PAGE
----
Iloilo’s coffee oasis

Zak Yuson
Madge Café in the Iloilo market is where rich and poor, sugar barons and fish vendors can come and chat

OLD TIMERS. Madge Cafe in La Paz Iloilo is a favorite place for locals to talk shop and meet. The cafe was founded in 1951 by Vicente de la Cruz. All photos by Zak Yuson.

ILOILO CITY, Philippines – In the not so distant past, it took time for the latest trends and technology to hit Manila, more so for the rest of the country. The common joke was that the Philippines was at least 10 years behind the US in everything from movies to fashion.

Today, the latest hit TV show in the US is downloaded in India the moment after it airs while dance crazes spread faster than viruses. The digital age has dramatically reduced the lag time for sharing ideas from one corner of the globe to another.

But while ease of access has its benefits, the readiness by which we accept and adapt predominant popular culture tends to mute our own homegrown sensibilities. In this modern age, consumption is all about sleek design and fancy brands. Everything else seems passé.

And then, there are places like Madge Café.

Tucked away in a quiet spot in La Paz public market in Iloilo City, Madge Café is an oasis for city dwellers thirsty for a hot cup of coffee and a good conversation. We at Rappler first read about it online in a local campus paper, Central Echo. While in town for MoveIloilo, we knew we had to check out this Iloilo institution.

Since it opened its doors in 1951, little has changed in this family-owned coffee shop. The pink curtains and picture frames hung on the walls are a throwback to simpler times. There is no air conditioning, no jazzy music, and no cash register.

The coffee beans, sourced locally, are roasted in house. The brew is prepared using a flannel sieve, called a culador, which holds the ground coffee and allows the flavor to build with every added layer of beans.

The manang quietly makes each cup according to the customer’s demand. There seems to be a precise process for the different orders of strong, regular or white coffee; but only she knows the secret.

SLOW ROAST. Using a culador, the barista prepares cups of coffee according to the customer's specific orders: regular, strong, black, with or without milk.

Peter de la Cruz is the third generation manager. His grandfather, Vicente, had a passion for coffee. He named the café after his wife, Magdalena. The couple ran the business until 1977, turning it over to their son Gerardo, Peter’s father.

“People here come from all walks of life. They come here to tell stories and listen to others,” said Peter. Unlike other coffee shops where tables are small and far between, Madge’s plastic tables are long and wide – perfect for sharing. It is for this reason, Peter believes, that Madge has withstood the test of time.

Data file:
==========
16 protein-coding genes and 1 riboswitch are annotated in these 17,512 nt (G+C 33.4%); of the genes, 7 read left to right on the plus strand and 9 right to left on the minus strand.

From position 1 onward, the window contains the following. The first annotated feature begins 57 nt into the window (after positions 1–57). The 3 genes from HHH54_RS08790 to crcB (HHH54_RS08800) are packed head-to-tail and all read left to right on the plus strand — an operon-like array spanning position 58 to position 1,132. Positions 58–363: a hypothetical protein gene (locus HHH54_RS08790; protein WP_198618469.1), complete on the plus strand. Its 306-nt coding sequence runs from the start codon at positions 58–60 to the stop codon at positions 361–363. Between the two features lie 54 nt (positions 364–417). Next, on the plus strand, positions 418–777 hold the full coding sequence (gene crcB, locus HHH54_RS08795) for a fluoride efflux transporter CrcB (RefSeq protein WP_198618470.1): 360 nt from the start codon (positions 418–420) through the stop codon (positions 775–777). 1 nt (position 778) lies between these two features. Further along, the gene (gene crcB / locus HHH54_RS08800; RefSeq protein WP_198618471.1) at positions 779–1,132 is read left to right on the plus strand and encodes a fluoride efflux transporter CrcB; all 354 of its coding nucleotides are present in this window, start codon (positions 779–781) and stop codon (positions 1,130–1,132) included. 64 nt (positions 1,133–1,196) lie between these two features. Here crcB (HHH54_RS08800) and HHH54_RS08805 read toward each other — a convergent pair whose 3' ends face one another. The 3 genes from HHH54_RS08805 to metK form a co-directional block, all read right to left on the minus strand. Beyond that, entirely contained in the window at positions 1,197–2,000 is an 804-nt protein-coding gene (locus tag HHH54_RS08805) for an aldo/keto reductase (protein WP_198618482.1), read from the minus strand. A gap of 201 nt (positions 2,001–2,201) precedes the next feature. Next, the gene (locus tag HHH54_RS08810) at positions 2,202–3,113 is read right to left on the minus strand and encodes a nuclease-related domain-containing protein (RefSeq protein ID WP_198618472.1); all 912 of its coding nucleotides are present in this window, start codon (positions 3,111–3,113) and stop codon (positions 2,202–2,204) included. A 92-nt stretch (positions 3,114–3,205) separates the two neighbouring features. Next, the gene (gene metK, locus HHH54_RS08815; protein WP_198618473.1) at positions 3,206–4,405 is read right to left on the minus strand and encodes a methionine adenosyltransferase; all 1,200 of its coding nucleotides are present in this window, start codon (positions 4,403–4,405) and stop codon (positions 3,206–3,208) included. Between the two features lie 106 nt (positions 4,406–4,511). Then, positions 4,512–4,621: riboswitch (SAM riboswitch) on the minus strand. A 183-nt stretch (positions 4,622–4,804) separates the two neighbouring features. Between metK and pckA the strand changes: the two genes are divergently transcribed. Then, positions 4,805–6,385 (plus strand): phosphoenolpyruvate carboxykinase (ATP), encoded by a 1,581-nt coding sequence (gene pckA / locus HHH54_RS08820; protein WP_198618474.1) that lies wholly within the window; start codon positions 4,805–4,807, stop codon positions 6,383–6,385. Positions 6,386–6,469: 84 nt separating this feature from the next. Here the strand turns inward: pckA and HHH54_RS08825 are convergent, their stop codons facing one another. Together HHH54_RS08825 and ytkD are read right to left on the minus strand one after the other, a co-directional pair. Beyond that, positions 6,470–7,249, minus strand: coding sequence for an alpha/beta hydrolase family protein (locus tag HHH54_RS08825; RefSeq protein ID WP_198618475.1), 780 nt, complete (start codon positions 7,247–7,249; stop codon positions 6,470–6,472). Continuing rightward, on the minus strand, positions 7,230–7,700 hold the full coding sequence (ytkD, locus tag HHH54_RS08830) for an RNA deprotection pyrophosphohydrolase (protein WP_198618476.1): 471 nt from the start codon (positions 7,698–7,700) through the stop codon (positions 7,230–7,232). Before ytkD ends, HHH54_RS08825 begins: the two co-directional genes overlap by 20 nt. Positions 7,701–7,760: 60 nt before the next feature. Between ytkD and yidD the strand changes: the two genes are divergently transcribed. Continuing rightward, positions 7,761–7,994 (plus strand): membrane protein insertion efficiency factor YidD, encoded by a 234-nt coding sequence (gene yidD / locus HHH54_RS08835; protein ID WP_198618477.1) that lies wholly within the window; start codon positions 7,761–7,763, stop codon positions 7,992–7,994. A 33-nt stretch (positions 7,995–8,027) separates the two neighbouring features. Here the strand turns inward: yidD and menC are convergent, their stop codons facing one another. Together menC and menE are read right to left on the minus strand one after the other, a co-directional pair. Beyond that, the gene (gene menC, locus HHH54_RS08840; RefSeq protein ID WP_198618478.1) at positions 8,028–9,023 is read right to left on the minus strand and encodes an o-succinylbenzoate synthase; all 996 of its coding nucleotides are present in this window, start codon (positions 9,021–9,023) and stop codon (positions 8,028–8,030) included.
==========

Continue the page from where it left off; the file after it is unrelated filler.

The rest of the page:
FAMILY RUN. Peter de la Cruz is the third generation owner/manager of Madge Cafe. His grandfather, Vicente, stated the cafe in 1951 originally as a halo-halo stand.

Outside the café, the market is busy. Campaign posters of familiar names in Iloilo politics prematurely punctuate the stalls of fruits and dried fish. The city, after all, is gearing up for another election. This one promises to be different as former enemies are now allies, albeit for the time being.

If ever one of these local or national politicians were to step into Madge, however, they would be treated no differently from the other patrons. “We don’t give them that special treatment which they can get anywhere else,” said Peter.

OPEN FORUM. People from all walks of life come to the cafe to discuss the latest issues of the day. No one is treated any different from the other.

“If you want people here to listen to your story, you buy them a cup of coffee.” This is the unspoken rule according to Rex Trivilegio, a journalist and Boy Scout official who is a regular at the café. Rex said café regulars talk about anything under the sun and it doesn’t matter whether you are rich or poor, a sugar baron, or a fish vendor.

“Some like to debate with each other, but in the end, they meet halfway and still part as friends,” said Peter who sits behind a bar in one corner of the café.

In fact, the regulars have their names stenciled on their cups. The servers also greet them with a familiar smile and know exactly how they like their coffee. And if they can’t afford to pay, the coffee is given for free.

PERSONAL TOUCH. Those who come back regularly have their names stenciled on cups. Servers also remember each one's coffee preference.

It’s the personal touch that keeps customers loyal. It could also be that timeless appeal of a good chat with strangers turned friends.

In this sanctuary, everyone has a cup and a story to share. –

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